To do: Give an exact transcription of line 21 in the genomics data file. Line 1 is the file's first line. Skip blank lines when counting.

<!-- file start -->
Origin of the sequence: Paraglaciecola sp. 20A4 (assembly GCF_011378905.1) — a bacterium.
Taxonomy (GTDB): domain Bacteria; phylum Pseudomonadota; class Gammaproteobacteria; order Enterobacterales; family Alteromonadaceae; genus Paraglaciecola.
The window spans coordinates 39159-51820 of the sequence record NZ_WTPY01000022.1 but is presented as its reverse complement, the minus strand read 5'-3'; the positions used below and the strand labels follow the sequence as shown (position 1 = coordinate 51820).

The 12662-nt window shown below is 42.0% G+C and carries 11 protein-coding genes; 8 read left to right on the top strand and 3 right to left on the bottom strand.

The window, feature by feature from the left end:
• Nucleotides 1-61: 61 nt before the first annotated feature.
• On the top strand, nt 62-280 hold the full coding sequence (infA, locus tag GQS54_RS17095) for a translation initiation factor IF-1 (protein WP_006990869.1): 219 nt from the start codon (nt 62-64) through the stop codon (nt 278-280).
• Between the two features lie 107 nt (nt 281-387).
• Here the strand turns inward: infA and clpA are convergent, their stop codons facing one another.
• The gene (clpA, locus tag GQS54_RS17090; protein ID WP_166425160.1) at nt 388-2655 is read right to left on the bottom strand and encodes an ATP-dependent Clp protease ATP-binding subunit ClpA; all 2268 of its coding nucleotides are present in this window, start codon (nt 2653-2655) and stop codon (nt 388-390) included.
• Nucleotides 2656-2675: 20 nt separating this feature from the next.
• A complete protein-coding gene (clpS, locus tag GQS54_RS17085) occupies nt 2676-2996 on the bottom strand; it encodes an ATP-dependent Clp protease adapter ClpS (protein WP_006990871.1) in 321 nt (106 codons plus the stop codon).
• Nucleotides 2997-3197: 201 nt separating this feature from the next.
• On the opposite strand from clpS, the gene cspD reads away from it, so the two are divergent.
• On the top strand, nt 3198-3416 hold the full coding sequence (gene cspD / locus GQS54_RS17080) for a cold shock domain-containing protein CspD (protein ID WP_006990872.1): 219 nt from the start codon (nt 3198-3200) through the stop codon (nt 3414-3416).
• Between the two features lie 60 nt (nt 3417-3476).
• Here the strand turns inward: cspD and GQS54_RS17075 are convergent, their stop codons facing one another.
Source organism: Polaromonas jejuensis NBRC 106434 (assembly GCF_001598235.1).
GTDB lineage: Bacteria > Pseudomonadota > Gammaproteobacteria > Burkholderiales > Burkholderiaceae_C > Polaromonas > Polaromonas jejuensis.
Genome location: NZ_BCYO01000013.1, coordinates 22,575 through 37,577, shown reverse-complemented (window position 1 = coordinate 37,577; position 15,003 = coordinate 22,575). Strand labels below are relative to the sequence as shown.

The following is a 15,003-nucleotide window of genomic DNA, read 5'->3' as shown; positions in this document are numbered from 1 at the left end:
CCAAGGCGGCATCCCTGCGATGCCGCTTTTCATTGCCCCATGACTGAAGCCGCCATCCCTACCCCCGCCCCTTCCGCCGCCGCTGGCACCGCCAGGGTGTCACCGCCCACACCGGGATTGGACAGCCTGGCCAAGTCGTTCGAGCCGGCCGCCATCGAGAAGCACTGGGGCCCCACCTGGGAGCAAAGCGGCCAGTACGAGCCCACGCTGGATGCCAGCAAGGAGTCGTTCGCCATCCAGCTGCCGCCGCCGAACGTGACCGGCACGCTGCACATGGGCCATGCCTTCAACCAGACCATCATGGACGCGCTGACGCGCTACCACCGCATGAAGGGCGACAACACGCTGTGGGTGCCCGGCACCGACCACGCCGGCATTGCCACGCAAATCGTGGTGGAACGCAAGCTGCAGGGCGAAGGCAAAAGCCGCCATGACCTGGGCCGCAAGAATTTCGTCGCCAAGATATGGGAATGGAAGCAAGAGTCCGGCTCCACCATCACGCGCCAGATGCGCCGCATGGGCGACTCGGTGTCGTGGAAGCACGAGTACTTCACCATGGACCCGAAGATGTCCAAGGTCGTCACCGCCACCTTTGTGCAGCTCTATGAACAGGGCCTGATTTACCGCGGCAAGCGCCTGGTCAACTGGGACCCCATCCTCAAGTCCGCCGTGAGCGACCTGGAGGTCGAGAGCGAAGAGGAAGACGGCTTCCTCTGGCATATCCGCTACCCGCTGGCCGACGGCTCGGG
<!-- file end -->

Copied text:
The following is a 15,003-nucleotide window of genomic DNA, read 5'->3' as shown; positions in this document are numbered from 1 at the left end: